I am pretty sure that both "swim teacher" and "swimming teacher" are valid, but are there any rules that would make one preferable to the other?

As a British English speaker, "swimming teacher" is what I would naturally say and "swim teacher" sounds more American to me. However I have just been debating whether "swim" or "swimming" sounds better with my girlfriend (who is also a native speaker of British English), and she would say "swim teacher" more naturally. She argues that "swimming teacher" reads more like "someone who teaches while swimming".

So, is there any real difference between the two?

3 Answers 3


I am surprised that your girlfriend finds "swim teacher" more natural: In my (also UK) idiolect it is impossible.

"X teacher" (meaning "teacher of X"), X is usually (I would have said always) a noun, and nearly always an uncountable abstract: swimming, physics, calligraphy, elocution, French, carpentry, driving. The cases I can think of where it is countable are musical instruments (violin, piano), but in these cases you can paraphrase as "teacher of the piano", where "the piano" is a sort of universal, and hence again uncountable even though it "piano" is normally countable.

"Swim" as a noun is countable (even if the plural is rather rare), meaning "single event of swimming", and so does not fit into the pattern for me.

  • Both dance teacher and dancing teacher are fine, I guess this is because dance is both a noun and a verb. Commented Apr 12, 2012 at 0:50
  • Great explanation of why your answer works. I was trying to figure it out, but couldn't; you did.
    – zpletan
    Commented Apr 12, 2012 at 4:30
  • @Colin - Thanks. I was surprised that she found "swim teacher" more natural too, hence the question. Your explanation is very helpful. Commented Apr 12, 2012 at 7:46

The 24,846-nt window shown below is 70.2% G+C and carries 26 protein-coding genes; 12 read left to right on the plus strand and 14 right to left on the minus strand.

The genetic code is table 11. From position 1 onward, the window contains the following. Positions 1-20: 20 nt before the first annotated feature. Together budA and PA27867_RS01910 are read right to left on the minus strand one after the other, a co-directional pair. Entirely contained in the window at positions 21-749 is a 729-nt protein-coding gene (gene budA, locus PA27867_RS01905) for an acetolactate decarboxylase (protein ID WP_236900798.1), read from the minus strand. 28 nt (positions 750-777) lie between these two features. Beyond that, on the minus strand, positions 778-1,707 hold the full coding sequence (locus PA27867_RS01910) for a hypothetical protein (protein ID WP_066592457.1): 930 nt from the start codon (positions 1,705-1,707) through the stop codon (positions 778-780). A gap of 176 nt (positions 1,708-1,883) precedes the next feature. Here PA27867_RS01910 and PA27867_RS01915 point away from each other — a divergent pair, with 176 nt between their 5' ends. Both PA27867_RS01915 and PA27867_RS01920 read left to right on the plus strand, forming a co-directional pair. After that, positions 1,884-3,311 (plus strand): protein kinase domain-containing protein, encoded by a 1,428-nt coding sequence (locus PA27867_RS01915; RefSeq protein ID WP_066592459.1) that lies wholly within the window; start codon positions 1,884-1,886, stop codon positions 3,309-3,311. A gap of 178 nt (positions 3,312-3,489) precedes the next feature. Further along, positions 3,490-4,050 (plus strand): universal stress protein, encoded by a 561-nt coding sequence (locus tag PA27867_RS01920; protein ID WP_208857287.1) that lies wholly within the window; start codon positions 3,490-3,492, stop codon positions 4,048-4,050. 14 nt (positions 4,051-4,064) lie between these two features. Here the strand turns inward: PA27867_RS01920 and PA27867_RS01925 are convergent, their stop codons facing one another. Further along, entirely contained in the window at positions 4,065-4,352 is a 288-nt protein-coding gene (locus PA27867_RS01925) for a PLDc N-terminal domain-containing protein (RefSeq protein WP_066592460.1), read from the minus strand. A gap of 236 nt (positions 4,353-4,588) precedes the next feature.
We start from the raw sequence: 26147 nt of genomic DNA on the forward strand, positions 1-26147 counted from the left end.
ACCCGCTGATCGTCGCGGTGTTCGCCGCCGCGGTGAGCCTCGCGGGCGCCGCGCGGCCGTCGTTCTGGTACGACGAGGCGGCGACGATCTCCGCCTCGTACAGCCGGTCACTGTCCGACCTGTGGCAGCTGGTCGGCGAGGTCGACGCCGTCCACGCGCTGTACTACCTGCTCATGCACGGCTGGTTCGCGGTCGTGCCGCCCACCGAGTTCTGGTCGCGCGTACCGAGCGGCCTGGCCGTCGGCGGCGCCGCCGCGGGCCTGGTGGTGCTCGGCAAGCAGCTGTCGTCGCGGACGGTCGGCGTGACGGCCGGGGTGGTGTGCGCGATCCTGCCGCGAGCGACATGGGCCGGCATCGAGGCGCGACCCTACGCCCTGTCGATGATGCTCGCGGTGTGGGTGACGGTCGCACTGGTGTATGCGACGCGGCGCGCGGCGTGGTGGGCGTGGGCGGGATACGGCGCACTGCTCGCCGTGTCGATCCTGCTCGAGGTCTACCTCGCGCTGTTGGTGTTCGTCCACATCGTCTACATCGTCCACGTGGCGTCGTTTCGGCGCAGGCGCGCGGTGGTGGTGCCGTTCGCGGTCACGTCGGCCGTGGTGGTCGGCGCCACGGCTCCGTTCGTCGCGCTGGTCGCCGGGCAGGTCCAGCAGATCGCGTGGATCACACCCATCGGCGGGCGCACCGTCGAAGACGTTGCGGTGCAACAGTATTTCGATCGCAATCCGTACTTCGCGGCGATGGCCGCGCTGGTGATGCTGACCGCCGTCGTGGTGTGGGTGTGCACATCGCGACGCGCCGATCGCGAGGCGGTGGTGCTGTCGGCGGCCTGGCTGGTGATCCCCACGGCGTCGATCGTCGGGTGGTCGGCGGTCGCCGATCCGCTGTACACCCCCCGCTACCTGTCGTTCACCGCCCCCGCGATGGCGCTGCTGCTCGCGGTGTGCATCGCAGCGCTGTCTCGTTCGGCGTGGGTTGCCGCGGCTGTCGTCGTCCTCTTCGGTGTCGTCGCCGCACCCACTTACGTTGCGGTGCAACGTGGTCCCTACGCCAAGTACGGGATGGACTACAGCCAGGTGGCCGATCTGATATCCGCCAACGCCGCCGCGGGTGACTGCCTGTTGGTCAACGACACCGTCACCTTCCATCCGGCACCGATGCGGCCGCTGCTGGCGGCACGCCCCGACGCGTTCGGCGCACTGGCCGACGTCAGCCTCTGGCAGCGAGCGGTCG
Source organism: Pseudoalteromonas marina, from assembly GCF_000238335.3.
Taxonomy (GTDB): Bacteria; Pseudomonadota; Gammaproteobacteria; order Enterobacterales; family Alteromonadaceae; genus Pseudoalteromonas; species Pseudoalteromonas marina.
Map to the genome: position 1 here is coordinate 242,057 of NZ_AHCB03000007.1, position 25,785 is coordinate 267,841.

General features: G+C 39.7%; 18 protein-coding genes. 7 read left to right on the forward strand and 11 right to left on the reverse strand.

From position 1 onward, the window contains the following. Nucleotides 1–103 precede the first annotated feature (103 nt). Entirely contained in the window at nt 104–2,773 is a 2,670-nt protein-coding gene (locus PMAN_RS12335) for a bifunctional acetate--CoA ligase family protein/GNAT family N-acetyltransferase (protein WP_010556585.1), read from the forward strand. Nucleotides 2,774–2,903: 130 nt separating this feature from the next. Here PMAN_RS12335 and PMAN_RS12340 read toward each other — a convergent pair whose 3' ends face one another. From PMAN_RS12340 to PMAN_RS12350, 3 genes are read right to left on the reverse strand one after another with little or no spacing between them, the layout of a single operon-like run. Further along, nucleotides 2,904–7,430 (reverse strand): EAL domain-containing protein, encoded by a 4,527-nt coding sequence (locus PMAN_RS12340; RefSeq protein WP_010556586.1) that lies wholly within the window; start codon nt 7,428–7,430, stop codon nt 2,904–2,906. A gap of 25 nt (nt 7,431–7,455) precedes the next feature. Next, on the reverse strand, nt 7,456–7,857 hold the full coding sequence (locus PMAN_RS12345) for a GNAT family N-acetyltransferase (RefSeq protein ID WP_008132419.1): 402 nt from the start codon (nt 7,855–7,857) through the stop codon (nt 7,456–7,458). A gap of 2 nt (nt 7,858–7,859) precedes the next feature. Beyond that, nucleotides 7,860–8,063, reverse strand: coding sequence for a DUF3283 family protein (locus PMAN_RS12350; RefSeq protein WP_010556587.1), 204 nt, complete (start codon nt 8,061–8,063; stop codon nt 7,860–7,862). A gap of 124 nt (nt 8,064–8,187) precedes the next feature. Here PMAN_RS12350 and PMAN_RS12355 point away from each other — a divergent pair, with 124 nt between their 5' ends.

Ngram using American English ... agrees with you.



To be sure, here in America we probably prefer "flight instructor" to "flying instructor" or something. "Speech teacher" preferred to "speaking teacher".

  • I find that surprising. I've heard "swim" enough (in the USA) that the two terms sound interchangable to me. For instance, there's a private (meaning pay-to-swim) pool here in town named "Miller Swim School"
    – T.E.D.
    Commented Apr 12, 2012 at 22:09

Riffing off @GEdgar's answer, I looked at a Google Ngram Viewer chart of "swim coach" vs. "swimming coach" and found them recently becoming essentially equally common:

I would surmise that the rise of "swim coach" has influenced the acceptability of "swim teacher".

  • +1 That looks about right for what I hear out and about here in the middle of the USA. In fact, I'd go so far to say that saying "swim" instead of "swimming" has become a mark of how serious you are about it.
    – T.E.D.
    Commented Apr 12, 2012 at 22:12
  • +1, I hadn't considered that it could be the other word ("coach" instead of "teacher") that makes more of a difference but it's very interesting. Commented Apr 12, 2012 at 22:29
  • 2
    British English is very different.
    – Andrew Leach
    Commented Apr 12, 2012 at 22:59

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